Critics say President Obama should have waited until Vietnam improves its human rights record before lifting the ban. A human rights watch official

says the president gave the Asian country a reward it did not deserve.

But international experts say this isn`t just about Vietnam and the U.S. They say China factors in. It`s involved in an international dispute over

what country controls territory in the South China Sea. Some U.S. officials see Vietnam as a balance to China`s influence in the region.

From coast to coast and across the sea, it`s time for the CNN STUDENT NEWS "Roll Call".

We`re starting in Spokane, Washington. Why? Because the Pirates are there at John R. Rogers High School.

Next to the Eastern U.S. city of Westminster, South Carolina. Great to see you everyone at Cherokee Creek Boys School watching today.

And jumping over the Atlantic, we land in Toulouse, France, where we`re visiting our viewers at Bellevue Middle School.

When you walk through a spider web, you`re probably more concern about whether anything was on it, at the time, then you are impressed by the

relative strength of the structure. But a professor at Oxford University believes that spider silk may help in fixing damage nerves in humans and

regenerating joints. For this professor, the webs (INAUDIBLE) web hold hope for a new silk age with advances in science and medicine.

(BEGIN VIDEOTAPE)

DR. FRITZ VOLLRATH: I`m Fritz Volltrath. I work on spiders and spider webs and spider silks and on silkworm silks.

Spider webs are really, really interesting structure. For a human comparison, it would be like if you could make a net the size of a football

field, will you sit in the center and the next could catch the equivalent of the jumbo jet. That is pretty amazing.

The question is, can we use these silks, whether they`re from spider or silkworm, to help in regenerative medicine. There`s a lot of interest in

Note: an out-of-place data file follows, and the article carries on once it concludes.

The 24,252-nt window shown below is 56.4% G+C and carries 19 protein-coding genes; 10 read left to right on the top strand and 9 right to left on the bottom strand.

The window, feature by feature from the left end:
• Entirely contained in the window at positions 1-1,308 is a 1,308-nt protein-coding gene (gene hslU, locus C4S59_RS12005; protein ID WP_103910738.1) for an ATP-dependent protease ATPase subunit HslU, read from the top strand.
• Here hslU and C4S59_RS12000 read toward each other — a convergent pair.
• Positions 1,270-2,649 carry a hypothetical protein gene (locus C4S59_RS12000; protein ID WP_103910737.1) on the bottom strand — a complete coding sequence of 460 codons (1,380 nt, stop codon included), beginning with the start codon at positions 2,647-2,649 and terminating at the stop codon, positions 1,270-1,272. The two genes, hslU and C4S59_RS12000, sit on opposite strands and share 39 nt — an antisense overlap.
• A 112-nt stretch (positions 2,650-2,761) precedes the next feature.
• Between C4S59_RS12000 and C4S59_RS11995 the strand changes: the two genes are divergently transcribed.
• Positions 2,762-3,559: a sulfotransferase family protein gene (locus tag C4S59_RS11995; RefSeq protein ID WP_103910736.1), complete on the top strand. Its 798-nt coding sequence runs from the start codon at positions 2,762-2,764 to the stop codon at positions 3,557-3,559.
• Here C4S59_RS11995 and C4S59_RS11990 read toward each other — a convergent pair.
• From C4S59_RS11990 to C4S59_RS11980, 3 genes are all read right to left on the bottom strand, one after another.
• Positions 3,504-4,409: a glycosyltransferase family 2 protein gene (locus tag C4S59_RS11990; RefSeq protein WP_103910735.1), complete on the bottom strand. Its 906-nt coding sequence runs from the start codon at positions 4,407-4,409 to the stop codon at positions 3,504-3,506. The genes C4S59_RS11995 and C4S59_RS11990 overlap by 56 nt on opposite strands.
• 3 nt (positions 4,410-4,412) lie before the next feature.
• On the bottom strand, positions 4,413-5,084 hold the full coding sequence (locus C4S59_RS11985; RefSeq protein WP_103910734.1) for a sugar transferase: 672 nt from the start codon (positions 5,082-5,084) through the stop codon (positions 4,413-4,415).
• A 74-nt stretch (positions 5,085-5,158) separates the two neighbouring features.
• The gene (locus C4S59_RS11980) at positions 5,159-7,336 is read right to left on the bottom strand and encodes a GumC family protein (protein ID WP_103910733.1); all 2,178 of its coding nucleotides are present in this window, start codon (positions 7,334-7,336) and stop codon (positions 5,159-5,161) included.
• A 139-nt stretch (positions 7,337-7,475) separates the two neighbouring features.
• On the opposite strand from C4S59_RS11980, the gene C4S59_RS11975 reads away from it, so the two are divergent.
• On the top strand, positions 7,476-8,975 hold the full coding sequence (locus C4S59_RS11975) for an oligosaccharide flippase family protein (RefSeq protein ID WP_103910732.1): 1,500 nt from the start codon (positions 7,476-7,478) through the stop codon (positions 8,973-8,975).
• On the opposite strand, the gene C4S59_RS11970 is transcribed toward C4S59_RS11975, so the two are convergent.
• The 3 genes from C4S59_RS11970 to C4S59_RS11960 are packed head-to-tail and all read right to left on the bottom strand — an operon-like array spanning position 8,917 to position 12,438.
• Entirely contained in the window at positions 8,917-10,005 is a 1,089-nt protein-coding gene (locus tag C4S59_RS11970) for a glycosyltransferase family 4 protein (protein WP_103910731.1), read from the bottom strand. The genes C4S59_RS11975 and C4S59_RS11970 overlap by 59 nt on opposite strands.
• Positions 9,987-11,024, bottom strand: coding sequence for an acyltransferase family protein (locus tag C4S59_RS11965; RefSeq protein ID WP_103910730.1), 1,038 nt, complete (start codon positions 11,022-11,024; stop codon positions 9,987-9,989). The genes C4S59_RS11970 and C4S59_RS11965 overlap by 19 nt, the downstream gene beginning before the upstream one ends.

the medical community in silks as a potential culture, growing replacement body parts potentially like ears in the way they use in collagen, may be

for 3D printing things.

We can fix a nerve that`s been crashed. We can connect the two ends with a sheet that`s filled with spider silk and the nerves will grow along this

spider silk threads and connect and then the person can move the arm again.

And now, we are in human trials for some of these implants and they seem to work very well. I don`t see at this stage anything that would be off

limits.

(END VIDEOTAPE)

AZUZ: What is purple, plastic, made by a 3D printer and can totally rock a Mozart concerto? Well, here you go. Now, to be fair this is not a

Stradivarius. The girl playing it says it has a more muted sound than a wooden violin and that there are limits to its pitch.

Still, considering that it was created by a high school senior who is studying sound waves for a physics class, we`re thinking her grade is

somewhere in the key of eight.

The story certainly violins itself to puns. You could say it was worth the trouble that with musicians and inventors alike, it razernates (ph). We

can string you along for days on Stradivarius word plays. But before you tune us out, we`ll just take a bow.

CNN STUDENT NEWS will be on the air through next Friday, June 3rd. After that, our summer break begins.

END